At the beginning of April, we launched our newest online exhibit, ES Shrapnel’s Upper Canada Sketches. The exhibit features the works of Edward Scrope Shrapnel as they appeared in Thomas Conant’s book, Upper Canada Sketches, (1898). The illustrations are whimsical in nature and in many cases portray people, places and events known in Oshawa history.  Each print is analyzed with historical context, and our good friend Eric Sangwine adds his own artistic perspectives for each print.

Colour drawing of a two storey brick house. There is a woman, wearing silk wings, jumping from the second storey
Sarah Terwilliger’s attempt to fly to heaven, the world to come to an end, ES Shrapnel, from Thomas Conant’s Upper Canada Sketches

A favourite print and story is A Millerite’s Attempt to Fly, the story of Sarah Terwilliger and her silk wings.

Why did Sarah fear the end of the world, and what prompted her to jump from the second storey window of her house?

We encourage you to visit the exhibit to read this story and more.


From ES Shrapnel’s Upper Canada Sketches

There was a period of time during the 1840s when Oshawa garnered some notoriety, known as one of the centres for the Millerite movement which was sweeping North America.  During the winter of 1842-1843, many people were engrossed with the teachings of William Miller, an American farmer and evangelist, who preached that the Second Advent of Christ would occur shortly. His followers believed Christ would appear in person to claim his earthly kingdom, and the world would be destroyed by fire.  Stories of local farmers giving away all their stock and implements were locally reported. One of the most interesting stories connected with this period is that of the unconventional Terwilliger sisters, Sarah and her older sister Clarissa. …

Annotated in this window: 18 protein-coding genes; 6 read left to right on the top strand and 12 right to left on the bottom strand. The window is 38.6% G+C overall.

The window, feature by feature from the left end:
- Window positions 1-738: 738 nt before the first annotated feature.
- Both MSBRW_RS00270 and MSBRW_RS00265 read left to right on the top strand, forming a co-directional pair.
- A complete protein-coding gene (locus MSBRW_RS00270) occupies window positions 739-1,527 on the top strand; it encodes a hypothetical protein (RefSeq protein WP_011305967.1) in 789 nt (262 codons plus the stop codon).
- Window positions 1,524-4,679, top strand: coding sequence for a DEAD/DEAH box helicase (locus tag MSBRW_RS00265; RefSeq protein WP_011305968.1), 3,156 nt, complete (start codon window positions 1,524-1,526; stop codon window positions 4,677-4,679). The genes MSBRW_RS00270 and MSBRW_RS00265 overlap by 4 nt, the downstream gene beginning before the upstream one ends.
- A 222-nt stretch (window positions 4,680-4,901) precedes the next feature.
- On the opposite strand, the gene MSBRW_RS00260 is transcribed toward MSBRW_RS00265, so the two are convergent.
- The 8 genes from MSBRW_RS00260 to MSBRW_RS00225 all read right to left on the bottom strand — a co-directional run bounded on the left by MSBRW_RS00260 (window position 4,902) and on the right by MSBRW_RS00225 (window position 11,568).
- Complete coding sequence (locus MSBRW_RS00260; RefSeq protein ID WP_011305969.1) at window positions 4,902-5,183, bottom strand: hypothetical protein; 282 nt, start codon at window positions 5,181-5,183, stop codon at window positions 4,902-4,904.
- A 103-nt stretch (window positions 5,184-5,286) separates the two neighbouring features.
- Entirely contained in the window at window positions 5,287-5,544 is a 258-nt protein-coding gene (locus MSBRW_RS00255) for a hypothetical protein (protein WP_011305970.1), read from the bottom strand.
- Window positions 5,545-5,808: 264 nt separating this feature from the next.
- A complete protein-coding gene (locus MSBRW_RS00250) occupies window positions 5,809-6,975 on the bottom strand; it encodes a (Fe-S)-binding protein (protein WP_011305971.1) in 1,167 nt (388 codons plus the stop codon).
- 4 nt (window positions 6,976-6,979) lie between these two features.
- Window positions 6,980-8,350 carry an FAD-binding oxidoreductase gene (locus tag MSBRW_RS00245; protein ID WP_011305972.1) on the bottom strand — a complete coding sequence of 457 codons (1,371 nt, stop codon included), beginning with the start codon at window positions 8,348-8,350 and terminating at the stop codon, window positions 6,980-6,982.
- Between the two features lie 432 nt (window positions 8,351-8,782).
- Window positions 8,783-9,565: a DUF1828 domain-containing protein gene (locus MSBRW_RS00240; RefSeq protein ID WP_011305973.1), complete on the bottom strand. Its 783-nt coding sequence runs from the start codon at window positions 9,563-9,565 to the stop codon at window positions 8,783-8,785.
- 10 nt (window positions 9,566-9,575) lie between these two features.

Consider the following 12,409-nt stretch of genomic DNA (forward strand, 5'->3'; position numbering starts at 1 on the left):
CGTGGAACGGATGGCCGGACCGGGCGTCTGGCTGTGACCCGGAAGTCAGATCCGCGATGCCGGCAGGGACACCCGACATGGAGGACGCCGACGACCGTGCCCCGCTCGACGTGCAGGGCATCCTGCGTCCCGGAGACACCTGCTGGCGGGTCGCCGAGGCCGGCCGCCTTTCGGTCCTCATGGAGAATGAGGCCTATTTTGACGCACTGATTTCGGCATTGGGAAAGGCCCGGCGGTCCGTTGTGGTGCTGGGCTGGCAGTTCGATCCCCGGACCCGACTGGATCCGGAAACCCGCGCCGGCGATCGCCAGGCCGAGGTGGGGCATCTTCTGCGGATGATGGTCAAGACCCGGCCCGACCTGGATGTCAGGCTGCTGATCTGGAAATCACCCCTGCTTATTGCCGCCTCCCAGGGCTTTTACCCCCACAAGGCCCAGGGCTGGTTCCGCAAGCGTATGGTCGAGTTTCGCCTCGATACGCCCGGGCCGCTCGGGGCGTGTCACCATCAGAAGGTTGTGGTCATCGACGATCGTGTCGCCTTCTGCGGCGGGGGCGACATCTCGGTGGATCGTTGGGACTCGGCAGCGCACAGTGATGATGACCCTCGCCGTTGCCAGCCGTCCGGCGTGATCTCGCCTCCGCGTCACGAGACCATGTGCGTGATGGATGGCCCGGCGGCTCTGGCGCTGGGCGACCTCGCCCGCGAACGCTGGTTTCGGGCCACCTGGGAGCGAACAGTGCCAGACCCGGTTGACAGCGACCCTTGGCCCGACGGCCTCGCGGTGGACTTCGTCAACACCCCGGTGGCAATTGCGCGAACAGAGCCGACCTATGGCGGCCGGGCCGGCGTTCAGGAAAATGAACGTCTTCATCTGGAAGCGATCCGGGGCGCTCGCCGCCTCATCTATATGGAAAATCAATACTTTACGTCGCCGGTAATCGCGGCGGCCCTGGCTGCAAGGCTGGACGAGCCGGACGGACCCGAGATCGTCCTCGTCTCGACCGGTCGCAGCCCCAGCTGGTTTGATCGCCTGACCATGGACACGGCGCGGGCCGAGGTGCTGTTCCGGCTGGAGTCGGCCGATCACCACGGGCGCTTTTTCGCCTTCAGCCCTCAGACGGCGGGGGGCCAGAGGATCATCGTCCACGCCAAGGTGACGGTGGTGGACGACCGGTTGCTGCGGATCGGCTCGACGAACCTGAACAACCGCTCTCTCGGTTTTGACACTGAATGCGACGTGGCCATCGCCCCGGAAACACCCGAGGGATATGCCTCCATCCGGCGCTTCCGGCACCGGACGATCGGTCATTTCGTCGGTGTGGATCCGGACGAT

To read more, visit: https://shrapnelsketches.wordpress.com/2022/02/09/a-millerites-attempt-to-fly/

Blog Rewind: Easter Greetings

Happy Easter from the Oshawa Museum!  Here’s a glimpse at Easter in our collection.

From the Oshawa Museum Collection

Postcards in the Archival Collection

An Easter display at Eaton’s in the Oshawa Centre, from the Oshawa Museum photography collection (A999.19.654-658)


This post was originally published on March 30, 2018

Oshawa’s Newspapers, Past and Present

By Lisa Terech, Community Engagement

Preparing for our latest Sunday FUNday event at the Oshawa Museum, our first in person event since February 2020, brought me down the rabbit hole of newspapers. To celebrate Archives Awareness Week, I wanted the Sunday FUNday to be archives related, so newspapers were a good theme. We were able to bring out copies of papers from the education collection and I went Live on Facebook to talk about newspapers. Here’s a little of what I learned while getting ready for the livestream.